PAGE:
If you are an English/Language Arts teacher, you know that your students are not going to start out reading Shakespeare on the first day of kindergarten. There are foundational skills - recognizing letters, associating those letters to sounds, developing oral vocabulary, reading a lot of Captain Underpants, getting instruction on close reading, and more - do you see the progression there? Digital literacy follows a path that is perhaps not quite so linear as that reading example, but there is a progression nonetheless. Some of the foundational digital skills users must now develop include identifying letters on the keyboard, learning what the Shift key does, memorizing passwords, typing a website correctly, opening various programs, and on up through coding and beyond.
Our Chromebook rollout has accelerated the pace of - and need for - the development of these digital literacy skills. Below are 10 crucial skills, in no particular order, that all teachers should possess and pass on to their students. How would you rate yourself on each of these skills?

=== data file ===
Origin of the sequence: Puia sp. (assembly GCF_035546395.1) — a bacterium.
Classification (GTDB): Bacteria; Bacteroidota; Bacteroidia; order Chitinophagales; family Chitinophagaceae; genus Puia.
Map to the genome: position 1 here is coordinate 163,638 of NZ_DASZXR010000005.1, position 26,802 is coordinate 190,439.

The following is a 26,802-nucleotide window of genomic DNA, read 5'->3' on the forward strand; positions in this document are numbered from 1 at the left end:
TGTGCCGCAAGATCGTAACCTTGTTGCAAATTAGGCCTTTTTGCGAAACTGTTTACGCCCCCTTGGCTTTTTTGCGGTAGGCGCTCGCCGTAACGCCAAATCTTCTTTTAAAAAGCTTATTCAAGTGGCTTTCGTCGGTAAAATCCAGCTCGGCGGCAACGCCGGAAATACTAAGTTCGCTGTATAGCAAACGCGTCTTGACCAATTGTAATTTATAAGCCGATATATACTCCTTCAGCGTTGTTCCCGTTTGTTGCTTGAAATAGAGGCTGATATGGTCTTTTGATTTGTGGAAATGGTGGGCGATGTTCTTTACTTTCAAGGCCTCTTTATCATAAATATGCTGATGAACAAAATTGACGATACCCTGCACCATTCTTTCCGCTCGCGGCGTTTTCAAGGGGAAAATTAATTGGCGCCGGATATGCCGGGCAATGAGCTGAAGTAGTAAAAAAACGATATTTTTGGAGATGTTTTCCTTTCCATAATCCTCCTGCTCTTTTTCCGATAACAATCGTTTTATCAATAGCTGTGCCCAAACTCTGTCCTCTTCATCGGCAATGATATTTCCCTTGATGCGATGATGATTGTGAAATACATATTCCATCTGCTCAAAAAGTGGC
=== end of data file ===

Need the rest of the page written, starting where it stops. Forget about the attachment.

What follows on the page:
- What a browser is, how and why to log in to your browser, and how to tell if you're logged in to your browser
- Web searching skills
- Critically examining the parts of a URL (web address)
- Knowing and using shortcut key combinations
- Knowing the difference between "Reply" and "Reply All" and what using ALL CAPS in an email signifies (pro tip: don't do it)
- How to identify and deal with email spam
- Spreadsheet skills
- How to format documents Word | Google Docs
- How to resize an image
- What extensions and apps are
- Knowing where to go for help (YouTube videos, site's Help page, Google it, ask us)
If your digital literacy/fluency is not where you would like it to be, our department can help! We can work with you individually, in small teams, or with an entire staff. We have experience with learners of all abilities - so whether you consider yourself a novice or an advanced tech user, we probably have some suggestions for improving your digital skills.